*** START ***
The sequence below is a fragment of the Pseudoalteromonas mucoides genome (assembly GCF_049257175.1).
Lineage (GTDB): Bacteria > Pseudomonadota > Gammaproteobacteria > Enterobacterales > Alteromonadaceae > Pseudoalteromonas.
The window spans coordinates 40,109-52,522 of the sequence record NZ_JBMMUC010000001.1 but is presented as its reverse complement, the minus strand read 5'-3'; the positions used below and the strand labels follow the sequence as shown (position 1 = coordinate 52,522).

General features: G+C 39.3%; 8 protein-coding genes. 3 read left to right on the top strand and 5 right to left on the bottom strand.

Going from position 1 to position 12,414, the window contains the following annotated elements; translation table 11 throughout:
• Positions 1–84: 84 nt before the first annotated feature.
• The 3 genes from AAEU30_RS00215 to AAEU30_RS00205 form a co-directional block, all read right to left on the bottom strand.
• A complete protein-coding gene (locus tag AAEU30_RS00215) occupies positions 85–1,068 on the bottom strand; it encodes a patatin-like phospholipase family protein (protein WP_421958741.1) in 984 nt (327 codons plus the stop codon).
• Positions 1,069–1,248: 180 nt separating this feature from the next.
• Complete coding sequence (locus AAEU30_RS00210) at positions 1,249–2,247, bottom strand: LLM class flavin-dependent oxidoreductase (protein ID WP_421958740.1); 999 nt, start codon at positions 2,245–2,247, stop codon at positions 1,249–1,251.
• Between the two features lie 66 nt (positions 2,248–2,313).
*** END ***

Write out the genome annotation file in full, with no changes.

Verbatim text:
The sequence below is a fragment of the Pseudoalteromonas mucoides genome (assembly GCF_049257175.1).
Lineage (GTDB): Bacteria > Pseudomonadota > Gammaproteobacteria > Enterobacterales > Alteromonadaceae > Pseudoalteromonas.
The window spans coordinates 40,109-52,522 of the sequence record NZ_JBMMUC010000001.1 but is presented as its reverse complement, the minus strand read 5'-3'; the positions used below and the strand labels follow the sequence as shown (position 1 = coordinate 52,522).

General features: G+C 39.3%; 8 protein-coding genes. 3 read left to right on the top strand and 5 right to left on the bottom strand.

Going from position 1 to position 12,414, the window contains the following annotated elements; translation table 11 throughout:
• Positions 1–84: 84 nt before the first annotated feature.
• The 3 genes from AAEU30_RS00215 to AAEU30_RS00205 form a co-directional block, all read right to left on the bottom strand.
• A complete protein-coding gene (locus tag AAEU30_RS00215) occupies positions 85–1,068 on the bottom strand; it encodes a patatin-like phospholipase family protein (protein WP_421958741.1) in 984 nt (327 codons plus the stop codon).
• Positions 1,069–1,248: 180 nt separating this feature from the next.
• Complete coding sequence (locus AAEU30_RS00210) at positions 1,249–2,247, bottom strand: LLM class flavin-dependent oxidoreductase (protein ID WP_421958740.1); 999 nt, start codon at positions 2,245–2,247, stop codon at positions 1,249–1,251.
• Between the two features lie 66 nt (positions 2,248–2,313).